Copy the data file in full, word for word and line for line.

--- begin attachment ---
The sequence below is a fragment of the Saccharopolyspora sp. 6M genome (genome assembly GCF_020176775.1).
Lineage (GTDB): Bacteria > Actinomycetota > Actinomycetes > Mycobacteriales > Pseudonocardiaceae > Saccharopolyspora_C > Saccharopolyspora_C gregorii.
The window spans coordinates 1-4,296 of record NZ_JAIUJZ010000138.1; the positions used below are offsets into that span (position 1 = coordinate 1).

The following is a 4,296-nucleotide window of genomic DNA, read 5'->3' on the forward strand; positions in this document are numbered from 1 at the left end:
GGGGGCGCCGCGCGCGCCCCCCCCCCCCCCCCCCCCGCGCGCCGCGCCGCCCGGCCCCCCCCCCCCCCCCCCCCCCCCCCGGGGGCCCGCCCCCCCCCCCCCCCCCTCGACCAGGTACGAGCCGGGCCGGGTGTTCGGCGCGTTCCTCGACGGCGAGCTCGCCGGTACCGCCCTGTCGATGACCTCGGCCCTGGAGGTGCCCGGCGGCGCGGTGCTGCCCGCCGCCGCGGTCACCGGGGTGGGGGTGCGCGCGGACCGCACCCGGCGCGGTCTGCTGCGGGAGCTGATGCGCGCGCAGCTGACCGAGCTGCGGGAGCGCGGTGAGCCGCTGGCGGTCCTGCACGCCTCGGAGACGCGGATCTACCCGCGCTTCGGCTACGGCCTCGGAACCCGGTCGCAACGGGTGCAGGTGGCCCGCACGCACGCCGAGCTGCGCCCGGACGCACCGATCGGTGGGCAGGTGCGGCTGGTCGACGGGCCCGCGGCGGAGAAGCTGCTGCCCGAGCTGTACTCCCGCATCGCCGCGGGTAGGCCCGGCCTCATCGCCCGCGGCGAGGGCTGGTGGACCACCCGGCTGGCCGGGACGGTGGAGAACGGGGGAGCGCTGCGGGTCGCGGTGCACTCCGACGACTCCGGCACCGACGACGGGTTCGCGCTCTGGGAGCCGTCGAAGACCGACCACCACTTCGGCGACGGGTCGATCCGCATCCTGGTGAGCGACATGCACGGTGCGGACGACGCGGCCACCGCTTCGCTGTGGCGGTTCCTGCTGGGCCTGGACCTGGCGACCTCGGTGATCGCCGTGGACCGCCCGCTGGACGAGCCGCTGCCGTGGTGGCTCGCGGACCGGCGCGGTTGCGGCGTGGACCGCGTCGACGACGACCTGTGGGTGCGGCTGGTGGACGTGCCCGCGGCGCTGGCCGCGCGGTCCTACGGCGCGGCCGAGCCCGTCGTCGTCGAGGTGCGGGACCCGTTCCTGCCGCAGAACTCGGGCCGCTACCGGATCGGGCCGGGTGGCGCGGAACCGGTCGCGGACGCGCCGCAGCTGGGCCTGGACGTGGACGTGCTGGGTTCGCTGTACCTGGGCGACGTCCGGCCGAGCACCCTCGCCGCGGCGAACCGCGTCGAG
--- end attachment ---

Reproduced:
The sequence below is a fragment of the Saccharopolyspora sp. 6M genome (genome assembly GCF_020176775.1).
Lineage (GTDB): Bacteria > Actinomycetota > Actinomycetes > Mycobacteriales > Pseudonocardiaceae > Saccharopolyspora_C > Saccharopolyspora_C gregorii.
The window spans coordinates 1-4,296 of record NZ_JAIUJZ010000138.1; the positions used below are offsets into that span (position 1 = coordinate 1).

The following is a 4,296-nucleotide window of genomic DNA, read 5'->3' on the forward strand; positions in this document are numbered from 1 at the left end:
GGGGGCGCCGCGCGCGCCCCCCCCCCCCCCCCCCCCGCGCGCCGCGCCGCCCGGCCCCCCCCCCCCCCCCCCCCCCCCCCGGGGGCCCGCCCCCCCCCCCCCCCCCTCGACCAGGTACGAGCCGGGCCGGGTGTTCGGCGCGTTCCTCGACGGCGAGCTCGCCGGTACCGCCCTGTCGATGACCTCGGCCCTGGAGGTGCCCGGCGGCGCGGTGCTGCCCGCCGCCGCGGTCACCGGGGTGGGGGTGCGCGCGGACCGCACCCGGCGCGGTCTGCTGCGGGAGCTGATGCGCGCGCAGCTGACCGAGCTGCGGGAGCGCGGTGAGCCGCTGGCGGTCCTGCACGCCTCGGAGACGCGGATCTACCCGCGCTTCGGCTACGGCCTCGGAACCCGGTCGCAACGGGTGCAGGTGGCCCGCACGCACGCCGAGCTGCGCCCGGACGCACCGATCGGTGGGCAGGTGCGGCTGGTCGACGGGCCCGCGGCGGAGAAGCTGCTGCCCGAGCTGTACTCCCGCATCGCCGCGGGTAGGCCCGGCCTCATCGCCCGCGGCGAGGGCTGGTGGACCACCCGGCTGGCCGGGACGGTGGAGAACGGGGGAGCGCTGCGGGTCGCGGTGCACTCCGACGACTCCGGCACCGACGACGGGTTCGCGCTCTGGGAGCCGTCGAAGACCGACCACCACTTCGGCGACGGGTCGATCCGCATCCTGGTGAGCGACATGCACGGTGCGGACGACGCGGCCACCGCTTCGCTGTGGCGGTTCCTGCTGGGCCTGGACCTGGCGACCTCGGTGATCGCCGTGGACCGCCCGCTGGACGAGCCGCTGCCGTGGTGGCTCGCGGACCGGCGCGGTTGCGGCGTGGACCGCGTCGACGACGACCTGTGGGTGCGGCTGGTGGACGTGCCCGCGGCGCTGGCCGCGCGGTCCTACGGCGCGGCCGAGCCCGTCGTCGTCGAGGTGCGGGACCCGTTCCTGCCGCAGAACTCGGGCCGCTACCGGATCGGGCCGGGTGGCGCGGAACCGGTCGCGGACGCGCCGCAGCTGGGCCTGGACGTGGACGTGCTGGGTTCGCTGTACCTGGGCGACGTCCGGCCGAGCACCCTCGCCGCGGCGAACCGCGTCGAG